Father William Byron, S.J.

Father William Byron, S.J.

My friend Paul Lin, a retired Chinese-American neurosurgeon, has lived a long and remarkable life. Now 90, he is feeble but deeply content. He knows he has much for which to be grateful.

I visited him a few days ago accompanied by his daughter Jennifer, a longtime Philadelphia Inquirer reporter, who has dedicated her just-published book to him: “Shanghai Faithful: Betrayal and Forgiveness in a Chinese Christian Family.” It is a compelling narrative covering five generations of the Lin family in China.

Jennifer’s father called the book project her “obsession,” and he was right. It started when she wrote two stories about China as a summer intern for the Bucks County Courier Times in 1979 and continued when she had a residency for the Inquirer in China in the 1990s.

The central figure in this book is Jennifer’s grandfather, Paul’s father, Lin Pu-chi, an Anglican priest, who had studied in the United States and was resourceful enough to get his youngest son Paul at age 22 and Paul’s older brother Tim out of China just as the Cultural Revolution was beginning.


The Lin family is exemplary for “keeping the faith” and remaining ever grateful. And Jennifer is to be admired for using her talent to preserve special, sometimes painful, memories of a remarkable Chinese Christian family.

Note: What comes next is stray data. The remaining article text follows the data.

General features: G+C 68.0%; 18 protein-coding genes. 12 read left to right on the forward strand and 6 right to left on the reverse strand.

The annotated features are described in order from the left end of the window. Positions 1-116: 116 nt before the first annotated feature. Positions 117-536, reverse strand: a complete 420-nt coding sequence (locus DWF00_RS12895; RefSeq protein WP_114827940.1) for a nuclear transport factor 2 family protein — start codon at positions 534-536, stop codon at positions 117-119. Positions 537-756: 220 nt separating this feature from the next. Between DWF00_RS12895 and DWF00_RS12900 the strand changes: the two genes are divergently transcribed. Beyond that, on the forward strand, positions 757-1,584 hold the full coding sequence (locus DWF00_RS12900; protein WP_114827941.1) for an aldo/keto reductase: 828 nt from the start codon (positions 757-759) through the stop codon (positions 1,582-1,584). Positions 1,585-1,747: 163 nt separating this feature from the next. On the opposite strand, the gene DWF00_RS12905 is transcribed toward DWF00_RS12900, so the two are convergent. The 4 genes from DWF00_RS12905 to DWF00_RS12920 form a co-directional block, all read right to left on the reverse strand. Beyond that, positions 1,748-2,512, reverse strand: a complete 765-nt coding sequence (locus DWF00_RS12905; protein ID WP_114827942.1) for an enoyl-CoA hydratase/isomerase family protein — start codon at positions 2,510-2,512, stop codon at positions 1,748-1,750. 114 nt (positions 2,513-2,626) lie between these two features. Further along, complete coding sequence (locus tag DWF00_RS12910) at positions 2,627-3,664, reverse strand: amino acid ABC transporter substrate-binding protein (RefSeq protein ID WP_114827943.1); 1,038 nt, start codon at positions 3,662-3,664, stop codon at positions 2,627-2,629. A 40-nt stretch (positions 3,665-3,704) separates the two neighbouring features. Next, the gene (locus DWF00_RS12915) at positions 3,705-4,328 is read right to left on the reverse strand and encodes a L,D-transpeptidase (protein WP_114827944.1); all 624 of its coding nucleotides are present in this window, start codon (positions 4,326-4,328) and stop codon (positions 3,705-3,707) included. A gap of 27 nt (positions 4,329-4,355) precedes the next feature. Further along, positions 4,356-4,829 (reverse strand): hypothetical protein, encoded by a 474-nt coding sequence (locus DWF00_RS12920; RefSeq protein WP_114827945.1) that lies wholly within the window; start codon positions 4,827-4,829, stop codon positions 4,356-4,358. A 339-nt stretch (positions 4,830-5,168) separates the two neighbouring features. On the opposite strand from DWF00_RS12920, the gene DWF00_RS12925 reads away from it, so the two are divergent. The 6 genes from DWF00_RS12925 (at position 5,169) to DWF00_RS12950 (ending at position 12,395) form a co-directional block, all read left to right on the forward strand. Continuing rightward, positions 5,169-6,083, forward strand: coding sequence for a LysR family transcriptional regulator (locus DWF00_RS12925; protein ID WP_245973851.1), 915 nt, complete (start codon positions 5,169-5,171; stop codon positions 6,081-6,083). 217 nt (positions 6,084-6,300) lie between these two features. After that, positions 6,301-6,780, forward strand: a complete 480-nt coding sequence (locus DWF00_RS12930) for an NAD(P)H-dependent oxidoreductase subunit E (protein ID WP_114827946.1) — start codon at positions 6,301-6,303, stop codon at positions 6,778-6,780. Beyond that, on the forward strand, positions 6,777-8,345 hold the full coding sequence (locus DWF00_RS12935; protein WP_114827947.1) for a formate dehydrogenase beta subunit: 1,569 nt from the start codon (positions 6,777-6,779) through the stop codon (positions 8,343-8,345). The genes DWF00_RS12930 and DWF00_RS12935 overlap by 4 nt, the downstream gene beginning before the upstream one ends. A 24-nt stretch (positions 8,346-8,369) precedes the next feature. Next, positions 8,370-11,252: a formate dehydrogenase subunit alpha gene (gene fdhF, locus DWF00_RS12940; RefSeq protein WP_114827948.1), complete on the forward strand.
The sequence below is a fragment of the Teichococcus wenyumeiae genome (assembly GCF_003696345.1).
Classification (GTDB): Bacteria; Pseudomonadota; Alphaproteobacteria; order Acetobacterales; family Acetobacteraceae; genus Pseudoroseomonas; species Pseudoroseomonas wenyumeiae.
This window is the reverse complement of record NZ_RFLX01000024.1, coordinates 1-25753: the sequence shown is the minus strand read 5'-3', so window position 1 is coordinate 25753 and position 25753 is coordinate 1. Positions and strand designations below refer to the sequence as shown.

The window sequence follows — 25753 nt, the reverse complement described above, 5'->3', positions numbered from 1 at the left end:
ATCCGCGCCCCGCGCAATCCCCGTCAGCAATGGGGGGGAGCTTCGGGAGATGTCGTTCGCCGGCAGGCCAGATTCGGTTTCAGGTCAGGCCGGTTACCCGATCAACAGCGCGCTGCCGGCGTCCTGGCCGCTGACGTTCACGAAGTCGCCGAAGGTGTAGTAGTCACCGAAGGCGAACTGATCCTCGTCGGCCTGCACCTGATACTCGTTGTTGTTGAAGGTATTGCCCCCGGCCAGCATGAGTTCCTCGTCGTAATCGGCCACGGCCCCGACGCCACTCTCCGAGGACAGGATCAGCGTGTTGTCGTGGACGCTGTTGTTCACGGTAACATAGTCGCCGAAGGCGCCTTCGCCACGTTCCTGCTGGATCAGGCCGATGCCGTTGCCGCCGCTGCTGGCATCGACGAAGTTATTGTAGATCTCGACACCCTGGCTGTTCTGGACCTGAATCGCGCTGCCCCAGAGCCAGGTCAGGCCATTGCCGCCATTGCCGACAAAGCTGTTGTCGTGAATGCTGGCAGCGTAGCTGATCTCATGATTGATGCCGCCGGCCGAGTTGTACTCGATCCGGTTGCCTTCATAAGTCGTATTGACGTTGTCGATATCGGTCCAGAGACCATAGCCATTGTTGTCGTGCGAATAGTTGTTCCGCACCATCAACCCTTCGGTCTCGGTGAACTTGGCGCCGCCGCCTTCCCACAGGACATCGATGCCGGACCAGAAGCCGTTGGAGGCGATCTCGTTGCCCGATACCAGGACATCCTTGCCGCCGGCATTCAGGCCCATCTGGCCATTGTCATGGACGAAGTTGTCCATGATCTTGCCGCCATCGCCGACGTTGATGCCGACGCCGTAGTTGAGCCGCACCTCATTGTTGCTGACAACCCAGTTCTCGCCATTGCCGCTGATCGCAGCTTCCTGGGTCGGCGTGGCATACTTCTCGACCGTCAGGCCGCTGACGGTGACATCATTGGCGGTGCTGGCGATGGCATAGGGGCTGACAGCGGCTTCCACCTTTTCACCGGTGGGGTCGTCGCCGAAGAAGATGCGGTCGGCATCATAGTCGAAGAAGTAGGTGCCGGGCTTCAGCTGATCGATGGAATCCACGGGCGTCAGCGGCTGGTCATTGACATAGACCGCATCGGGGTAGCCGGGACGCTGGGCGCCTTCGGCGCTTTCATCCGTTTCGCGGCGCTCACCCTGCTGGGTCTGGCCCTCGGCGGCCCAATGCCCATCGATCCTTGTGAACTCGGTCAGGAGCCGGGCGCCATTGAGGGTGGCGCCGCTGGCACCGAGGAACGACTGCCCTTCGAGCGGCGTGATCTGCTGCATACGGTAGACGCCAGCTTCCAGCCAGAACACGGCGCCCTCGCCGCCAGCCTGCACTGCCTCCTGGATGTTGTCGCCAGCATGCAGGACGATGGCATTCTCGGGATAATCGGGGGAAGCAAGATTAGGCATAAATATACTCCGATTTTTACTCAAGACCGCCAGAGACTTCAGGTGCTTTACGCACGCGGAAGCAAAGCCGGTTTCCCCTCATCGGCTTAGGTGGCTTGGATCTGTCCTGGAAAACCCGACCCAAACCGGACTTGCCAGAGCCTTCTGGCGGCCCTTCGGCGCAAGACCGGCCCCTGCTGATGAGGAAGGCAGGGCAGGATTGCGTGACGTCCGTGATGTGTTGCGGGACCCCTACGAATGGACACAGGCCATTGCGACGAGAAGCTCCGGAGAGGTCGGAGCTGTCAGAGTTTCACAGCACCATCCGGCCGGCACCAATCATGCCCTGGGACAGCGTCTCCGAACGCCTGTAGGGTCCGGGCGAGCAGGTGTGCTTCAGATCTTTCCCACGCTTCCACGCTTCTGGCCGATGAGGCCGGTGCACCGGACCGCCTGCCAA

Paul Lin finished medical school in China before coming to America. He did his medical internship at Atlantic City Memorial Hospital and then took up a surgical residency in Hartford, Connecticut, followed by a residency in neurosurgery at Temple University Medical Center in Philadelphia.

At Temple, Paul met Sylvia Spina, a nurse of Italian lineage who worked at Temple and lived in Camden, New Jersey. Paul and Sylvia married in 1953. Their family of five daughters and one son lived comfortably in a Philadelphia suburb, conscious of their Chinese origins as they exchanged English-language letters monthly with their relatives in Shanghai.

Over the years, Jenifer made a point of learning a lot about the Chinese language, history and culture.

Now her book is in the hands of all family members. The cover photo is a picture of the Lin family in China in 1931; Paul, the youngest child, is seated in front between his parents, holding his mother’s hand. Their story is worth telling because it provides insights on faith and family loyalty from a Christian perspective during the turbulent years of the Cultural Revolution in Maoist China.


Readers will find an informative narrative of what it was like to be a Christian under communist rule in China. The Lin family kept the faith but not without significant pain and suffering. Paul Lin’s children — Jennifer and her siblings and their children here in the United States — are fortunate to have a thoroughly researched record of their Chinese origins.

Their grandparents suffered for their Christian faith but never lost hope. It is difficult to imagine a richer legacy for anyone to receive. Hence the depth of gratitude that the Lin family owes to Jennifer for years of committed research and writing that is now available to anyone who buys this book.


Jesuit Father William J. Byron is professor of business and society at St. Joseph’s University, Philadelphia. Email: wbyron@sju.edu.